To be as good as the Denver Broncos have been, there has to be a little more to your defense than luck and reliance on the offense to do the lion’s share of the work. There’s a good feeling you have to have with Jack Del Rio running your defense, provided he’s not also your head coach. They have Terrance Knighton up front to disrupt the run game, which is a Miami strength, and pass-rushing options even after Von Miller, which is frustrating to third-year quarterback Ryan Tannehill. The secondary isn’t all the way just yet, but they’re coming along pretty well after signing TJ Ward away from the Browns last off-season.

Ward is accustomed to having talent around him, and while Denver might not have a headliner like Joe Haden to join him in the seconary, but you couldn’t ask for more from Chris Harris Jr. and Bradley Roby in his rookie season at the corner positon. Having watched Ward closely in Cleveland, you knew that he could keep his head on a swivel, find his target, and let it rip. Unfortunately, “letting it rip” the way Ward did early in his career drew penalties and fines, but over the last two seasons he’s channeled it in a good way.

He’s reacting better and identifying run/pass in the pre-snap moments better, which makes him a good run-stopper without getting beat over the top. He has two interceptions this season, and Sunday’s canceled the threat of Miami snatching victory from the grips of a 32-28 deficit with three and a half minutes to play. It was a first down play, and Tannehill had enough clock that there was no critical sense of urgency, meaning Miami still had options on the ground, but tried to go to Jarvis Landry on back-to-back plays and he tried to force it. Harris Jr had him covered well enough to force a deflection into No Man’s Land, where TJ Ward was serving as governor on Sunday afternoon.

Ward has transitioned from head-hunter to ball-hawk, which doesn’t mean he’s at all hesitant to make the pads audibly crack. In 2013, he got his first pick-six, and he nearly got touchdown #2 of his 5-year career in this one. Ward cut it all the way back across the field, after swiping the ball at the Miami 45, and he got as far as the 8 before being shoved out of bounds. To give Peyton Manning and that offense a 1st and Goal at the 8 is basically a guaranteed touchdown, two plays later Manning and Wes Welker obliged with a short touchdown pass. In four plays, Denver went from trailing by three to nursing a two-possession lead, thanks in large part to their newly acquired safety Ward.

Watch at NFL.com

Ward Giveth, Ward Almost Taketh Away

So, you just got a key takeaway, one that allegedly put this game on ice for your team. Whether victory seems inevitable or not, you have to play all sixty minutes. We understand that these pass defenders are playing with the deck stacked against them. The play that draws a pass interference is almost as much of a necessary evil as actual completed passes in this day and age, but you still never want to hear your name called.

In Miami’s last-ditch effort to get two scores inside of the two-minute warning, they went for two to close the margin to three points, and Ward gave them two cracks at it. It’s probably important to mention that 35 of the 84 yards Miami went on their final offensive possession were courtesy of unnecessary roughness and pass interference calls on Malik Jackson and Omar Bolden, but it was yielding a second attempt at the conversion try that made the nightmare of a collapse slightly more realistic. Ward laid Landry out for one of those “the official can’t find his flag quick enough to throw it violently” flags, giving the Dolphins an easier chance to extend the game if they were fortunate enough to snag the onside kick.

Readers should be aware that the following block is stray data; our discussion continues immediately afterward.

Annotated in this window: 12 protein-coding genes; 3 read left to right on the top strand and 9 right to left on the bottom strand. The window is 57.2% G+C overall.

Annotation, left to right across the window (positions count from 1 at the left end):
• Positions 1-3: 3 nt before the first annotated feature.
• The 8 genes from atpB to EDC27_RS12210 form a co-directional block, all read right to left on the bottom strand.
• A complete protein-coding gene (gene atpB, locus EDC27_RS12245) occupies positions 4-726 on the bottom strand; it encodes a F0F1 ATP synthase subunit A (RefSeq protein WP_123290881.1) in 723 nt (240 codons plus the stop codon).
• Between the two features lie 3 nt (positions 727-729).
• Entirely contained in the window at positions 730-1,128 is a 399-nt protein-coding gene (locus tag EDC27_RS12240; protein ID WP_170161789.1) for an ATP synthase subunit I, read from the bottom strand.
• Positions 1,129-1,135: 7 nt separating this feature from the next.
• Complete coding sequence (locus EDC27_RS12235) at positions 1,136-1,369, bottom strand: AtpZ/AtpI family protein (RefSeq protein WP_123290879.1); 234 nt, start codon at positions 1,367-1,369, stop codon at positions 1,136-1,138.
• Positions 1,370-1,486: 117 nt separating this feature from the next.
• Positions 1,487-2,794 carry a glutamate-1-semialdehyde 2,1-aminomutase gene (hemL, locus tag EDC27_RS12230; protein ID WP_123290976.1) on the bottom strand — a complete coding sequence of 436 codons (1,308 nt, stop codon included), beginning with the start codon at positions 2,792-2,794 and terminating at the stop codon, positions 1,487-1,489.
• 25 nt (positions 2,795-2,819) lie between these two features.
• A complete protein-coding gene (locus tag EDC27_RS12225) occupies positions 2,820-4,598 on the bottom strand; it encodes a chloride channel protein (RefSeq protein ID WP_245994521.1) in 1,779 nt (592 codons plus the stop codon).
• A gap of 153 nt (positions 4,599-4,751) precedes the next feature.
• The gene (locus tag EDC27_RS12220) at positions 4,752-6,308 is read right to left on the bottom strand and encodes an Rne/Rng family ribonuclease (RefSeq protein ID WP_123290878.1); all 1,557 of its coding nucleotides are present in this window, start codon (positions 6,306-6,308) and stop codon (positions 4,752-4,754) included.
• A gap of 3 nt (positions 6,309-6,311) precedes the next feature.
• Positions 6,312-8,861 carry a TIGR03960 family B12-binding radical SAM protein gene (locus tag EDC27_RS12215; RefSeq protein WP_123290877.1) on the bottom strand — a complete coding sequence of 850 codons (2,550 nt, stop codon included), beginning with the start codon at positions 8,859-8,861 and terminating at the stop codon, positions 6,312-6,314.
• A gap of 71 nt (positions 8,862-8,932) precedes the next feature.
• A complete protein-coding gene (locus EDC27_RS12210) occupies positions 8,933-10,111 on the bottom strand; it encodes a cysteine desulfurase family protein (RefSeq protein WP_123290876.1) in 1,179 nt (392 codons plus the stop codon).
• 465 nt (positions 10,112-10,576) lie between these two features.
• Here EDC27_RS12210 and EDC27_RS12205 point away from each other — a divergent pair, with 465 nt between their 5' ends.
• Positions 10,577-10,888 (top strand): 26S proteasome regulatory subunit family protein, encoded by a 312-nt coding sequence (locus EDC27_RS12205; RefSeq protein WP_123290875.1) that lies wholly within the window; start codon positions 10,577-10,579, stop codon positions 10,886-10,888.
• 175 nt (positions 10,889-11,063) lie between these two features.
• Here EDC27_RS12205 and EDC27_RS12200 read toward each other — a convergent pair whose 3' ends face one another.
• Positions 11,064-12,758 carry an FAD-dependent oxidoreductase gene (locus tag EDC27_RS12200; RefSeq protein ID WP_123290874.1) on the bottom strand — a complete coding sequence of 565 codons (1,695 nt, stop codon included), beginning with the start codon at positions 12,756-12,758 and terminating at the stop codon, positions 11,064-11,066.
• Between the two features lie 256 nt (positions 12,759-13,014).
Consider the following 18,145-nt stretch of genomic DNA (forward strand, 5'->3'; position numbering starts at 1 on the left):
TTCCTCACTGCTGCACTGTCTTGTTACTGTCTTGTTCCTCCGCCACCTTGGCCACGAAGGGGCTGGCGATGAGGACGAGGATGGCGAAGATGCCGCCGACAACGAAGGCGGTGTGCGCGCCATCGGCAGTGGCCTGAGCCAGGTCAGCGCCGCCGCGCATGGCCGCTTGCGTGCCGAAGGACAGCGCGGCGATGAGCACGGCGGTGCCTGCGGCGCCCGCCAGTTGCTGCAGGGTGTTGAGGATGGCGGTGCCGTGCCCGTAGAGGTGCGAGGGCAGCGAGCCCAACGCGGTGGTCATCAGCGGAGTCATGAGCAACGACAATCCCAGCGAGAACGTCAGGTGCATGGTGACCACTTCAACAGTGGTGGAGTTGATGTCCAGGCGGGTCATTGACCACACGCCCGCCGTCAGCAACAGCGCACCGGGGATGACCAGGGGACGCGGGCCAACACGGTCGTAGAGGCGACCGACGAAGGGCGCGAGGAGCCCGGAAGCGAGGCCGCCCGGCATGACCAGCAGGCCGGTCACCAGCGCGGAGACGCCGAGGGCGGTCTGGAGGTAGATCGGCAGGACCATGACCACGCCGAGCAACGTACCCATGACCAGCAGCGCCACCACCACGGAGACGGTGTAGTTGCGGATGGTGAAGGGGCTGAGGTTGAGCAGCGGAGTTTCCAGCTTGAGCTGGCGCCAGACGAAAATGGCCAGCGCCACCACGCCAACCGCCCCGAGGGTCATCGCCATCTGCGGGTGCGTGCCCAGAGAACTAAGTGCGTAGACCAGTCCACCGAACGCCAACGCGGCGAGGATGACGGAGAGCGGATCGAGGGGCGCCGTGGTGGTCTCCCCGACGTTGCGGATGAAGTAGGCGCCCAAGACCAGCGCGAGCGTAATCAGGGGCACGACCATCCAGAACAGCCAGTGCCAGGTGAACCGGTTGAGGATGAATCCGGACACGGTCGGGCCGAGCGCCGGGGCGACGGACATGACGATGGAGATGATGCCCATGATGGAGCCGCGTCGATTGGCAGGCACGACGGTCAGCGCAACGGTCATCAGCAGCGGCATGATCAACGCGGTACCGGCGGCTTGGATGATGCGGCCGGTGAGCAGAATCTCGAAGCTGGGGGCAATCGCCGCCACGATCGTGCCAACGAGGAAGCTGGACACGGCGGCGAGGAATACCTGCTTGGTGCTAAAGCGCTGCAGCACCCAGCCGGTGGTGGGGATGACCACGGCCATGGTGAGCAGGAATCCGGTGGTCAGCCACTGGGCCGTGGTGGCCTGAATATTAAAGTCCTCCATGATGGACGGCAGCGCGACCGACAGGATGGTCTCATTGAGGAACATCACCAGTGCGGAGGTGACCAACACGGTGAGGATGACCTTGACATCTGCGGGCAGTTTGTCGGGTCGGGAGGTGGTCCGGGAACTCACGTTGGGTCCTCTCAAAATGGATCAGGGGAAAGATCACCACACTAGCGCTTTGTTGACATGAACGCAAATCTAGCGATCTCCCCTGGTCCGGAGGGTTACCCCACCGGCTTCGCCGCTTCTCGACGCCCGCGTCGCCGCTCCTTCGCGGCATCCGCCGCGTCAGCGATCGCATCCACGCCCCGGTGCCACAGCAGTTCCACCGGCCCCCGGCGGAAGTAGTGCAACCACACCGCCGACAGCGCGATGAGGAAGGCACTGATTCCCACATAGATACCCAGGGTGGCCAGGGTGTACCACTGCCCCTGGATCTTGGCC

Kickers Are Weird

Look, I’m of the mindset that if you have 53 players on your active roster, they all better damn well be football players. Kickers are very important to this game and are, perhaps, a little under-appreciated in the grand scheme. That said, I don’t think it’s unfair to suggest that they’re a bit off. However, sometimes the bizarre things they do are worth noting, so let’s make sure the onside kick attempt from Miami’s Caleb Sturgis was notable.

The concept is simple, but the execution is difficult when it comes to onside kicks. Boot a ground-ball ten yards or draw the hands of a player on the receiving team player to make contact with it before the threshold, and hope one of your 11 guys ends up with possession of the ball. There is only so much trickeration you can attempt, especially now that the no-fun police say you can’t really overload one side of the tee or another with too many players. Sturgis put his right foot behind his right leg as he approached the ball, as if to kick it left, but the misdirection fooled no one and Denver running back CJ Anderson recovered it with ease.

CJ Anderson Is Short for Cortrelle Javon Anderson

With his performance today, CJ Anderson has done just enough to make me interested enough to view his Wikipedia page, only to be disappointed when I saw how desolate his bio was when I got there.

He made up to 7 people miss on his 51-yard catch and run in Oakland two weeks ago for his first career touchdown, but was more than just a highlight against the Dolphins, without Montee Ball or Ronnie Hillman available. He combined with Jawan Thompson for 200 yards on 32 carries, but it was the second-year player from Cal that put the offense on his back and showed some brilliance in the game’s final minute.

He’d already run for 151 yards and found paydirt once, the initial go-ahead score, on 26 carries, but he got cerebral with his final touch of the game. It was also his longest run, going for 26 yard before he gave himself up in the interest of getting the clock to 0. Anderson had the first down his team needed to close the playbook and run the only play diagrammed for victory formation, Peyton Manning drops to a knee. It was a nice follow-up to recovering the onside kick, not sure how often you’ll see that from your featured running back, and put a bow around the gift of a day he gave his offense.

No Julius, No Problem